Conditions for Function to be First Integral of Euler's Equations for Vanishing Variation

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Theorem

Let $\Phi = \map {\Phi} {x, \family {y_i}_{1 \mathop \le i \mathop \le n}, \family {p_i}_{1 \mathop \le i \mathop \le n} }$ be a real function.

Let $H$ be Hamiltonian.

Then a necessary and sufficient condition for $\Phi$ to be the first integral of Euler's Equations is

$\dfrac {\partial \Phi} {\partial x} + \sqbrk{\Phi, H} = 0$


Corollary 1

Let $\dfrac {\partial\Phi} {\partial x}=0$.


Then $\Phi$ is the first integral if its Poisson Bracket with the Hamiltonian vanishes.


Corollary 2

Let $\Phi = H$.

Let $\dfrac {\partial H} {\partial x} = 0$.


Then $H$ is the first integral of Euler's Equations.


Proof

\(\displaystyle \dfrac {\d \Phi} {\d x}\) \(=\) \(\displaystyle \frac {\partial\Phi} {\partial x} + \sum_{i \mathop = 1}^n \frac {\partial \Phi} {\partial y_i} \frac {\partial y_i} {\partial x} + \sum_{i \mathop = 1}^n \frac {\partial \Phi} {\partial p_i} \frac{\partial p_i} {\partial x}\)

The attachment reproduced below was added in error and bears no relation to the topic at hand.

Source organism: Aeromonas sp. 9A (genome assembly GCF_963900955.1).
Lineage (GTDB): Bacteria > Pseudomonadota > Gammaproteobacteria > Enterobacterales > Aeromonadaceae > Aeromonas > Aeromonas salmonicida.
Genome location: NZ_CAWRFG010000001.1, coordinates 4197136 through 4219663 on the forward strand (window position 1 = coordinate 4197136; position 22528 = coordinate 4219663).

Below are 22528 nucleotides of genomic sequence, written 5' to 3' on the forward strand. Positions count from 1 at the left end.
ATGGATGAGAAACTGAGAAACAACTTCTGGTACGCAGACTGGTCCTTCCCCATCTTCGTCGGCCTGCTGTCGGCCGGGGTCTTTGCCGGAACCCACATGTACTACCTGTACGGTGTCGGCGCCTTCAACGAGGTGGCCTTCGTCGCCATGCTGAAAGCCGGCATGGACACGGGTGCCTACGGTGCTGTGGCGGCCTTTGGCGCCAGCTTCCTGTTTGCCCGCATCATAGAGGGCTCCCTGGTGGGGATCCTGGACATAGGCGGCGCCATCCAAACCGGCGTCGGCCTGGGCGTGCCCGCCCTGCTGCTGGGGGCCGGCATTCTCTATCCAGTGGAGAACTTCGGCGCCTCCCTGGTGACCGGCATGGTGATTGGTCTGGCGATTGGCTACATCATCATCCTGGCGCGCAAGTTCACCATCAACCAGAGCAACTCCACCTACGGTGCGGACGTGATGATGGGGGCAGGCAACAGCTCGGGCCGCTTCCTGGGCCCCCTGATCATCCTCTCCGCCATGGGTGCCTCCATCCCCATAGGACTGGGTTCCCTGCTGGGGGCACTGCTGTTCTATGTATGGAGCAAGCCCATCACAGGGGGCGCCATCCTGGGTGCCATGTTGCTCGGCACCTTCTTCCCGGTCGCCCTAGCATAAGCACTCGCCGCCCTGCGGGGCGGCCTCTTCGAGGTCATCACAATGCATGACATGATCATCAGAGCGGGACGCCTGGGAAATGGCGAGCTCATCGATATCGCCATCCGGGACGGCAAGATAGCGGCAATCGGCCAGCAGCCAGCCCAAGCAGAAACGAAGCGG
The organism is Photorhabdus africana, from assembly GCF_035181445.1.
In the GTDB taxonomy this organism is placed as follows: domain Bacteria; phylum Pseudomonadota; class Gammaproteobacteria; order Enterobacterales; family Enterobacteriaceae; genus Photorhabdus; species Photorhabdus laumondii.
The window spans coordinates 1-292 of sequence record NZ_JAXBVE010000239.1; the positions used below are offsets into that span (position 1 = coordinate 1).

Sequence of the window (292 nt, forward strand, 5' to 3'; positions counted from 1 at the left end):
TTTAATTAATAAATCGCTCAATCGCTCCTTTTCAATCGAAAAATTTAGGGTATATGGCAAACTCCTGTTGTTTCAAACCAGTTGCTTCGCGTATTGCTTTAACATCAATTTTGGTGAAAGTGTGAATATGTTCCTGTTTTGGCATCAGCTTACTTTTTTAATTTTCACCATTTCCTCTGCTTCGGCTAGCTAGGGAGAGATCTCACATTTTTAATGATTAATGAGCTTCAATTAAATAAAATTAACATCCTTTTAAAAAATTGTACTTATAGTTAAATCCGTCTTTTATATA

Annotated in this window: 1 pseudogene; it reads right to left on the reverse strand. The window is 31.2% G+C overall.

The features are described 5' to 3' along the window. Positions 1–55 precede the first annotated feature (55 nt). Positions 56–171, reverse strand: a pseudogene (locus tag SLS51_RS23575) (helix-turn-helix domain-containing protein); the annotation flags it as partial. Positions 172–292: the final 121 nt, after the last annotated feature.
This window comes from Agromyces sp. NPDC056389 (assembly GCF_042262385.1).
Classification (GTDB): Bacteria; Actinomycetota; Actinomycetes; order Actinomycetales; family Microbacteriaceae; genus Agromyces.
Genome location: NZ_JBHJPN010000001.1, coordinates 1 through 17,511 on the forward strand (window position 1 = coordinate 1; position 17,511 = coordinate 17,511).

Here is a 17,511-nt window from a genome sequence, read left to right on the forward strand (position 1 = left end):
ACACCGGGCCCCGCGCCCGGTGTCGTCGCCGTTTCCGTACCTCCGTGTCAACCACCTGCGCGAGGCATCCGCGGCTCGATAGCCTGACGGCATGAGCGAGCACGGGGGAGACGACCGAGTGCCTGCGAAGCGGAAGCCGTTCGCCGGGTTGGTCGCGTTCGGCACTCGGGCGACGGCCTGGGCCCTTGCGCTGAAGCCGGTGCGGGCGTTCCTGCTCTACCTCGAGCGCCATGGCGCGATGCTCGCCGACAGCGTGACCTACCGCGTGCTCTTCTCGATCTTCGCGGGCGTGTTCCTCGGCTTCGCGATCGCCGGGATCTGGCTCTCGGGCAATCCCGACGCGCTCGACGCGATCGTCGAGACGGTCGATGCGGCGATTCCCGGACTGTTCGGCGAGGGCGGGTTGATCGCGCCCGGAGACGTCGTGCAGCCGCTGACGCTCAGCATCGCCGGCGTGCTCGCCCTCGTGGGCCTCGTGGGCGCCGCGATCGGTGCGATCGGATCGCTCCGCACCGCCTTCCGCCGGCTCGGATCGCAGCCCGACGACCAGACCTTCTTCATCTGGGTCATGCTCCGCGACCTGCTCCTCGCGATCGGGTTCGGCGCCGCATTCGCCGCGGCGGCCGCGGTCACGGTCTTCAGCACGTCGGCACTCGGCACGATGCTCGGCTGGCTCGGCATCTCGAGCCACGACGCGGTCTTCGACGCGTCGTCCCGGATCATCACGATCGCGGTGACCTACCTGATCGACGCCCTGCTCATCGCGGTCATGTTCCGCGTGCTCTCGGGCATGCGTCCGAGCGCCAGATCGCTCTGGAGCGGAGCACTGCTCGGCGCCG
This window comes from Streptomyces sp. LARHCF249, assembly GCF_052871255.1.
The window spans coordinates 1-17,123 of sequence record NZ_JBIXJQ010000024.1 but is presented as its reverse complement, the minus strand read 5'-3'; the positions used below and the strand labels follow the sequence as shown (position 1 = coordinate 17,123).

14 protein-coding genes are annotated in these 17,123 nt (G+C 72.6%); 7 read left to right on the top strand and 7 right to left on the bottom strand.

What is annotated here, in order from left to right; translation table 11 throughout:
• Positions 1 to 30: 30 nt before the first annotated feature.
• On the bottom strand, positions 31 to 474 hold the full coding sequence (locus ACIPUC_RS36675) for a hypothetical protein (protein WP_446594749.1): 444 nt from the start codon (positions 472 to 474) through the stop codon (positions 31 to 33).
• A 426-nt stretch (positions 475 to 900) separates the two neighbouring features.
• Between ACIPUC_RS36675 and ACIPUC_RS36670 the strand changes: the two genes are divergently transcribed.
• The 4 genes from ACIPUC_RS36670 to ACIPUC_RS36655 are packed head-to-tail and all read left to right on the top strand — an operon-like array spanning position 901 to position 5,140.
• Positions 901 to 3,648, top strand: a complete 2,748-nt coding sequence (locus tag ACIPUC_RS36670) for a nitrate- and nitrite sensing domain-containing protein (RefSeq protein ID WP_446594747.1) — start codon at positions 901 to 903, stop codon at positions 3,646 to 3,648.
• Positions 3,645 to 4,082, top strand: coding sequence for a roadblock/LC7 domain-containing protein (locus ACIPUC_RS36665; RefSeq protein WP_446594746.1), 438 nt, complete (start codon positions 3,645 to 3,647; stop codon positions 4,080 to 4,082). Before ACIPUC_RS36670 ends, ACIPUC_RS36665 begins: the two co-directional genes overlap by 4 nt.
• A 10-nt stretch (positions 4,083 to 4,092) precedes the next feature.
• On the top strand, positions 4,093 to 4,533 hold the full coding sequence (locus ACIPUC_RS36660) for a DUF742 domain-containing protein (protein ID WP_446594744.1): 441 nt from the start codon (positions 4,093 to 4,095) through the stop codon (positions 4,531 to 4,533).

\(\displaystyle \) \(=\) \(\displaystyle \frac {\partial \Phi} {\partial x} + \sum_{i \mathop = 1}^n \frac {\partial \Phi} {\partial y_i} \frac {\partial H} {\partial p_i} - \sum_{i \mathop = 1}^n \frac {\partial \Phi} {\partial p_i} \frac{\partial H} {\partial y_i}\)
\(\displaystyle \) \(=\) \(\displaystyle \frac {\partial \Phi} {\partial x} + \sqbrk{\Phi, H}\)

For $\Phi$ to be the first integral:

$\dfrac {\d \Phi} {\d x} = 0$

Hence the result.

$\blacksquare$



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